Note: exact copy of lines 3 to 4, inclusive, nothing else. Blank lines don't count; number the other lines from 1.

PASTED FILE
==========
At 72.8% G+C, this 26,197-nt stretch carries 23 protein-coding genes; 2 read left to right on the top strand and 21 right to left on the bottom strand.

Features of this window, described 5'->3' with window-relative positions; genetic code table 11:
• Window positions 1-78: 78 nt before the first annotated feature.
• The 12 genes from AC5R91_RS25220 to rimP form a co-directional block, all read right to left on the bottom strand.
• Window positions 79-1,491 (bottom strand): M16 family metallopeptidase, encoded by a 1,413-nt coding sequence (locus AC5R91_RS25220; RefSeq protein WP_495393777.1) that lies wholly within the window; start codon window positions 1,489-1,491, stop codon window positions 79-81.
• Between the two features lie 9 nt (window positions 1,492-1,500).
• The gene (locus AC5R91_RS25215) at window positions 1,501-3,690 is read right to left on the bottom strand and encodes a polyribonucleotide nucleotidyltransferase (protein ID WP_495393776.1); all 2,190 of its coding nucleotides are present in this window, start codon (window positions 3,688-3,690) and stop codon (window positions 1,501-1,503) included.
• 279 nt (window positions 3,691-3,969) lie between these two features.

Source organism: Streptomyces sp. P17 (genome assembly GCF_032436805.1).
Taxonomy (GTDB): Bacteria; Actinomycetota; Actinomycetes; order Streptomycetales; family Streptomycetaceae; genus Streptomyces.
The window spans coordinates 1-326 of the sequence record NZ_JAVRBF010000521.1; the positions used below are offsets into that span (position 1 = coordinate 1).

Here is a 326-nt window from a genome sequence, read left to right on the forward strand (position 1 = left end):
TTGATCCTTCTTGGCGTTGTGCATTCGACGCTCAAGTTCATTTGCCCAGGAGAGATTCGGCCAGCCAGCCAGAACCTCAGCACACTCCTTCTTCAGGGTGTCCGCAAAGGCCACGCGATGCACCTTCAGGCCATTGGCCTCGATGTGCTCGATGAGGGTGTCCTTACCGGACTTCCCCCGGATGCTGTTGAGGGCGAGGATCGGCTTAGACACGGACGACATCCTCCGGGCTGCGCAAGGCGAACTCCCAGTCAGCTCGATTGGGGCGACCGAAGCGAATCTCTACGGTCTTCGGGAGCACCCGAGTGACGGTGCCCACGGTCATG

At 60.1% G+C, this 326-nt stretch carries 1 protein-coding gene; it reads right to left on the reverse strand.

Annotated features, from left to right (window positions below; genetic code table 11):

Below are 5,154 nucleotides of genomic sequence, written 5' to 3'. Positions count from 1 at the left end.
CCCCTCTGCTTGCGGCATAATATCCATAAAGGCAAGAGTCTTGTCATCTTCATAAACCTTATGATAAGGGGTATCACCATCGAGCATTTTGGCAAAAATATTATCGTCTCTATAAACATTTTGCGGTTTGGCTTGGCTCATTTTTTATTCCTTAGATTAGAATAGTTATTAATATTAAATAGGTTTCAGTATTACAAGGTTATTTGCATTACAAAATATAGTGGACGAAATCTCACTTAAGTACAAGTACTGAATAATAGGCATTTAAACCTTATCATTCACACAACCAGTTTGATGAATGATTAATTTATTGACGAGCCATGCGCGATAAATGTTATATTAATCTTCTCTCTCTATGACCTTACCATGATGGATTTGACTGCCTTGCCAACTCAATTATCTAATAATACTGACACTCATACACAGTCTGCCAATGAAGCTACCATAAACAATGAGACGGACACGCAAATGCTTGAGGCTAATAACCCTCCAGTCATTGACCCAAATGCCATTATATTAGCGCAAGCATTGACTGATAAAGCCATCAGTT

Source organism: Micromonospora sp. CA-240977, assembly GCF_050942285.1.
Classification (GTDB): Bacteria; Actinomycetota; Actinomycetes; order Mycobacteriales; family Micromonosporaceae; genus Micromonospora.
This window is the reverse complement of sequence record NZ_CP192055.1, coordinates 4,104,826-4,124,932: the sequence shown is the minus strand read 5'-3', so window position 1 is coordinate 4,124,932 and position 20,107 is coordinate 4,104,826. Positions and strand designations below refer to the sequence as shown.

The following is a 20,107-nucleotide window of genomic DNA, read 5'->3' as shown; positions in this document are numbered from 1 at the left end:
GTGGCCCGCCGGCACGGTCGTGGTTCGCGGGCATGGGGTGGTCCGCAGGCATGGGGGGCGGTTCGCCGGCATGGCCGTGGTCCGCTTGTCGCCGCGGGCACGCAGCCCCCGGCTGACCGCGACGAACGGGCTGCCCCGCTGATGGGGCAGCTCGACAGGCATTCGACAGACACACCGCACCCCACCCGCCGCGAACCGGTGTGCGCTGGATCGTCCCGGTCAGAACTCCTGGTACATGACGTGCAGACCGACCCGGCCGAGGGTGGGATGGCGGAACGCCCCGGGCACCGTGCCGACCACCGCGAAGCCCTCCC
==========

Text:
• Window positions 1-78: 78 nt before the first annotated feature.
• The 12 genes from AC5R91_RS25220 to rimP form a co-directional block, all read right to left on the bottom strand.